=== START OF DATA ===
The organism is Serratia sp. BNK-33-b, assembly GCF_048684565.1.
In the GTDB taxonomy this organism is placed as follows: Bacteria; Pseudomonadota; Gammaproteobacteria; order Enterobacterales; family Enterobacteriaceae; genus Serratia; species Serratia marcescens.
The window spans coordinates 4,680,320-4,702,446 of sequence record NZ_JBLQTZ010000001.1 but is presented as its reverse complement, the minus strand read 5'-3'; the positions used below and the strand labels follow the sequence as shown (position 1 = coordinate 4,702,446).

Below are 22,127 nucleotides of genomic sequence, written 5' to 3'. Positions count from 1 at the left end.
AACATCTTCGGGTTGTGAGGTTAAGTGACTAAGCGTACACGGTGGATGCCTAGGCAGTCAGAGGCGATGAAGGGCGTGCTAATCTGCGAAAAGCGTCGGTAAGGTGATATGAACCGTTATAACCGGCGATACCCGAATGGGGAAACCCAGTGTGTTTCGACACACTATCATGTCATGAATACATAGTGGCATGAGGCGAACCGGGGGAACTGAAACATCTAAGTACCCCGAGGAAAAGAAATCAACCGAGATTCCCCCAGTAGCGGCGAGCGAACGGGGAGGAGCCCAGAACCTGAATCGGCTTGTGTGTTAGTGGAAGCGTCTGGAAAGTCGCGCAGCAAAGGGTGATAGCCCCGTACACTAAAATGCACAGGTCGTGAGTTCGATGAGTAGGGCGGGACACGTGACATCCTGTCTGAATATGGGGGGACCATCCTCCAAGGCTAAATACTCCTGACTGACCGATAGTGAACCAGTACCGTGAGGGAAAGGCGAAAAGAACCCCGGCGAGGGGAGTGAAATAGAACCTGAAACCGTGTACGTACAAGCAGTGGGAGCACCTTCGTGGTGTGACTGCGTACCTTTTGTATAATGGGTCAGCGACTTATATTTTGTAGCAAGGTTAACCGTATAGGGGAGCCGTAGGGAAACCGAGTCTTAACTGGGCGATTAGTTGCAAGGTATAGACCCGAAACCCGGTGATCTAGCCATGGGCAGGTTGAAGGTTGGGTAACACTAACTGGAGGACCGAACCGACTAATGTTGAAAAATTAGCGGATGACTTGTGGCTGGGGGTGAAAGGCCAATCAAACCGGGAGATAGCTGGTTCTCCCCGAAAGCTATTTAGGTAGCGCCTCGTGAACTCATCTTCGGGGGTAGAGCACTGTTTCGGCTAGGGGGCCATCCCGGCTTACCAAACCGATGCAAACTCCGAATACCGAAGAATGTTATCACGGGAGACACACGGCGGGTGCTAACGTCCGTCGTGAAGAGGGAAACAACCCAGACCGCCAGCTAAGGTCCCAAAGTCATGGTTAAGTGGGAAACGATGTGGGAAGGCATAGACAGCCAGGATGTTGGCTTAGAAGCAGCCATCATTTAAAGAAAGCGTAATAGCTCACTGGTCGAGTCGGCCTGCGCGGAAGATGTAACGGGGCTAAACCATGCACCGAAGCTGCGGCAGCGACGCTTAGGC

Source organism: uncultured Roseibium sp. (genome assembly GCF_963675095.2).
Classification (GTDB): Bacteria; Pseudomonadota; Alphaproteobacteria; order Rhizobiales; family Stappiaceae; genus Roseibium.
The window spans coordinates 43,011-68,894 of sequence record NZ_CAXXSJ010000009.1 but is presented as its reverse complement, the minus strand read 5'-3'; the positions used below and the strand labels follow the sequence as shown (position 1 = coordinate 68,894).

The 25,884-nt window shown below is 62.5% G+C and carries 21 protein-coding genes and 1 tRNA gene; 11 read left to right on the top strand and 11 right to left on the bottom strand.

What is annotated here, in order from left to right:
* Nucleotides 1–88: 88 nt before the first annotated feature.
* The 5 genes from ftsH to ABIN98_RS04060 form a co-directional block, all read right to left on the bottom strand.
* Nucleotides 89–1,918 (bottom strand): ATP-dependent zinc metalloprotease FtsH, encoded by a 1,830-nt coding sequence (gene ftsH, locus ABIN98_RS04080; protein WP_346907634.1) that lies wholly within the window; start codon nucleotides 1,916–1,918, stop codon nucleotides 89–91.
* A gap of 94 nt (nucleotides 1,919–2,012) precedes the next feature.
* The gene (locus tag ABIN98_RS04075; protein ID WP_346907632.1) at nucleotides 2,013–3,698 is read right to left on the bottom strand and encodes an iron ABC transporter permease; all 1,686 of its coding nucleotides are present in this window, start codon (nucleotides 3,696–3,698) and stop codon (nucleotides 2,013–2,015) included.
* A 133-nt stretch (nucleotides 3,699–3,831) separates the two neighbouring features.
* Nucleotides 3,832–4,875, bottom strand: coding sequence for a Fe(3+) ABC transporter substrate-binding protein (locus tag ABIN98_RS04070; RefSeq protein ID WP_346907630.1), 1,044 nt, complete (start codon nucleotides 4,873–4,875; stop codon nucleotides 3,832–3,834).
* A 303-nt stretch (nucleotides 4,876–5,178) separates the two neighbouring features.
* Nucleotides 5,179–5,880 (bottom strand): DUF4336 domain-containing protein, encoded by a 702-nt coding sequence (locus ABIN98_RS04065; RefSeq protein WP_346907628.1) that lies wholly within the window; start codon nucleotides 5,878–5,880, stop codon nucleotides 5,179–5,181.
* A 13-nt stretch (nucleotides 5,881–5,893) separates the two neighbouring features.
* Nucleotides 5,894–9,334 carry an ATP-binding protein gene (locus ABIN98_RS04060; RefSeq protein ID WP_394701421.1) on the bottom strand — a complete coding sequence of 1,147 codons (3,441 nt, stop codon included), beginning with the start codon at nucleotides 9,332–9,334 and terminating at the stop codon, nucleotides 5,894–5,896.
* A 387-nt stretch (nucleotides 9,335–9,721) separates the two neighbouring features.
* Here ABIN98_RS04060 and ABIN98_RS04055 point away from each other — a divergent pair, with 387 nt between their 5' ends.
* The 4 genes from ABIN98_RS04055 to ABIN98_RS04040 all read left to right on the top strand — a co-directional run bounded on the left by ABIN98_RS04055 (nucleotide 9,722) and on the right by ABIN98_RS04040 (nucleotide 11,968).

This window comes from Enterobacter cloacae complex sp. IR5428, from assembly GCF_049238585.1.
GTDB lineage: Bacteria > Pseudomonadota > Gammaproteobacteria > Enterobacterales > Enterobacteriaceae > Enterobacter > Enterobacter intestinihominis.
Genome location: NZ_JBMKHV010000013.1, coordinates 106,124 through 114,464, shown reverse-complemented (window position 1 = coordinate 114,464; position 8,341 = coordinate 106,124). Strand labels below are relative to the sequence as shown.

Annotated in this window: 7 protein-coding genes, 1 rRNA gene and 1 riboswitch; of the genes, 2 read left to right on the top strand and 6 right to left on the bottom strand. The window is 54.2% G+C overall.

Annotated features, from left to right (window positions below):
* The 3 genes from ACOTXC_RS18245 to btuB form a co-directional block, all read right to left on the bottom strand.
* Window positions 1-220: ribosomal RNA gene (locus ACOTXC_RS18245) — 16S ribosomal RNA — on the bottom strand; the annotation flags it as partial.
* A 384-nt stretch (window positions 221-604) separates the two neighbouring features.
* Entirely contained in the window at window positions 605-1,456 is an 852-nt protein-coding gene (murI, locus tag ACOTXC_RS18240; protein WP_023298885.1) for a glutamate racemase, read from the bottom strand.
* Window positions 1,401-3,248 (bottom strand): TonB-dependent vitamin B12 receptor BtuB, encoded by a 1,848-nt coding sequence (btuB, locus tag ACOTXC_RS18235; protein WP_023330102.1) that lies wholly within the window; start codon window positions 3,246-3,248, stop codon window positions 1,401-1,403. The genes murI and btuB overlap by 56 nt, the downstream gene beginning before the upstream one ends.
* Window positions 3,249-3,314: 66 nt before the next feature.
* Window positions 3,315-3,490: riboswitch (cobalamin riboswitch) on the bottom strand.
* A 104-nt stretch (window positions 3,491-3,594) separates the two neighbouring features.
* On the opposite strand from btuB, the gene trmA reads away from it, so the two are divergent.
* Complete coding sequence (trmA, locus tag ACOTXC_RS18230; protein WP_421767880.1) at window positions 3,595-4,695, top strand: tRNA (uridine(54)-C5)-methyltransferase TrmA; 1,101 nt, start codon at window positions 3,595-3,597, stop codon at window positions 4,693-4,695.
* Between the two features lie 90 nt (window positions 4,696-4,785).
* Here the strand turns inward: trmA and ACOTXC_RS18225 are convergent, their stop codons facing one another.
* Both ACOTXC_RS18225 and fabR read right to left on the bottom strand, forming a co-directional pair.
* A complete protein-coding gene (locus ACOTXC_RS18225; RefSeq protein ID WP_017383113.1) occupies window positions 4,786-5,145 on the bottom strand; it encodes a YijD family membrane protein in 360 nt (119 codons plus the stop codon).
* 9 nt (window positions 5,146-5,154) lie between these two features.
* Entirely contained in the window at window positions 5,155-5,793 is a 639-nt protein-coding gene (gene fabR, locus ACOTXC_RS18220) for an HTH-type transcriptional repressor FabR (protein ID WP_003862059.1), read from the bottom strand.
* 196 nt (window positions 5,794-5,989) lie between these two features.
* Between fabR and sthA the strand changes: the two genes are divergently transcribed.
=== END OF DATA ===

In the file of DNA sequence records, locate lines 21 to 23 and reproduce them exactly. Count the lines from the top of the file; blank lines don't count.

* Nucleotides 5,894–9,334 carry an ATP-binding protein gene (locus ABIN98_RS04060; RefSeq protein ID WP_394701421.1) on the bottom strand — a complete coding sequence of 1,147 codons (3,441 nt, stop codon included), beginning with the start codon at nucleotides 9,332–9,334 and terminating at the stop codon, nucleotides 5,894–5,896.
* A 387-nt stretch (nucleotides 9,335–9,721) separates the two neighbouring features.
* Here ABIN98_RS04060 and ABIN98_RS04055 point away from each other — a divergent pair, with 387 nt between their 5' ends.